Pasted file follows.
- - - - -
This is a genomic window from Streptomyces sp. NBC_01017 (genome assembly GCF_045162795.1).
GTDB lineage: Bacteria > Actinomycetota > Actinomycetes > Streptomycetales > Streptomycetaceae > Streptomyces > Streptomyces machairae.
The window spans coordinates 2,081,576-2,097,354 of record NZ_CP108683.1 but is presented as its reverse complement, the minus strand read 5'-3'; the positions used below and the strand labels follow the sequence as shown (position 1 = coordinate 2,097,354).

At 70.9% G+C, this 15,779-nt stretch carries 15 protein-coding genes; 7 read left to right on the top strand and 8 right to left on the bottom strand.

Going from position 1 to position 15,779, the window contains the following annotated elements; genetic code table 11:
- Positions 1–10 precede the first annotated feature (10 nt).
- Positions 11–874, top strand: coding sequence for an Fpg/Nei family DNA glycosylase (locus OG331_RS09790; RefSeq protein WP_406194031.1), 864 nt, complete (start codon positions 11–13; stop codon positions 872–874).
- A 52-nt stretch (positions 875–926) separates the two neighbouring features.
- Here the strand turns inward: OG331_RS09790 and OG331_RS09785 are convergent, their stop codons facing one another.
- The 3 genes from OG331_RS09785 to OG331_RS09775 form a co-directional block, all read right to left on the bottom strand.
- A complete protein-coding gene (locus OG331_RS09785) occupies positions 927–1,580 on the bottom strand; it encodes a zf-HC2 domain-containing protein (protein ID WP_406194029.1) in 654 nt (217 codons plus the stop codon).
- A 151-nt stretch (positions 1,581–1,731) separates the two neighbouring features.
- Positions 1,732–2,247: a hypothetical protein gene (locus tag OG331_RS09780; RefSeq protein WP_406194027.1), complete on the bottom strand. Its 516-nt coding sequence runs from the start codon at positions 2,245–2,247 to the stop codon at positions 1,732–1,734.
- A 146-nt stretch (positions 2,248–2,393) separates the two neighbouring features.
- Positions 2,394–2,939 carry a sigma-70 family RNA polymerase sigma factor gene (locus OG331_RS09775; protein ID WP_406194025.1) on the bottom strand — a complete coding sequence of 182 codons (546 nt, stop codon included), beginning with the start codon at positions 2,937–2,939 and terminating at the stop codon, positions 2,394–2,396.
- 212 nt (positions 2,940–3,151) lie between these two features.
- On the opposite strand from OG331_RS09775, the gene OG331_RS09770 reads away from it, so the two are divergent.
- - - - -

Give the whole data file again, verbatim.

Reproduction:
This is a genomic window from Streptomyces sp. NBC_01017 (genome assembly GCF_045162795.1).
GTDB lineage: Bacteria > Actinomycetota > Actinomycetes > Streptomycetales > Streptomycetaceae > Streptomyces > Streptomyces machairae.
The window spans coordinates 2,081,576-2,097,354 of record NZ_CP108683.1 but is presented as its reverse complement, the minus strand read 5'-3'; the positions used below and the strand labels follow the sequence as shown (position 1 = coordinate 2,097,354).

At 70.9% G+C, this 15,779-nt stretch carries 15 protein-coding genes; 7 read left to right on the top strand and 8 right to left on the bottom strand.

Going from position 1 to position 15,779, the window contains the following annotated elements; genetic code table 11:
- Positions 1–10 precede the first annotated feature (10 nt).
- Positions 11–874, top strand: coding sequence for an Fpg/Nei family DNA glycosylase (locus OG331_RS09790; RefSeq protein WP_406194031.1), 864 nt, complete (start codon positions 11–13; stop codon positions 872–874).
- A 52-nt stretch (positions 875–926) separates the two neighbouring features.
- Here the strand turns inward: OG331_RS09790 and OG331_RS09785 are convergent, their stop codons facing one another.
- The 3 genes from OG331_RS09785 to OG331_RS09775 form a co-directional block, all read right to left on the bottom strand.
- A complete protein-coding gene (locus OG331_RS09785) occupies positions 927–1,580 on the bottom strand; it encodes a zf-HC2 domain-containing protein (protein ID WP_406194029.1) in 654 nt (217 codons plus the stop codon).
- A 151-nt stretch (positions 1,581–1,731) separates the two neighbouring features.
- Positions 1,732–2,247: a hypothetical protein gene (locus tag OG331_RS09780; RefSeq protein WP_406194027.1), complete on the bottom strand. Its 516-nt coding sequence runs from the start codon at positions 2,245–2,247 to the stop codon at positions 1,732–1,734.
- A 146-nt stretch (positions 2,248–2,393) separates the two neighbouring features.
- Positions 2,394–2,939 carry a sigma-70 family RNA polymerase sigma factor gene (locus OG331_RS09775; protein ID WP_406194025.1) on the bottom strand — a complete coding sequence of 182 codons (546 nt, stop codon included), beginning with the start codon at positions 2,937–2,939 and terminating at the stop codon, positions 2,394–2,396.
- 212 nt (positions 2,940–3,151) lie between these two features.
- On the opposite strand from OG331_RS09775, the gene OG331_RS09770 reads away from it, so the two are divergent.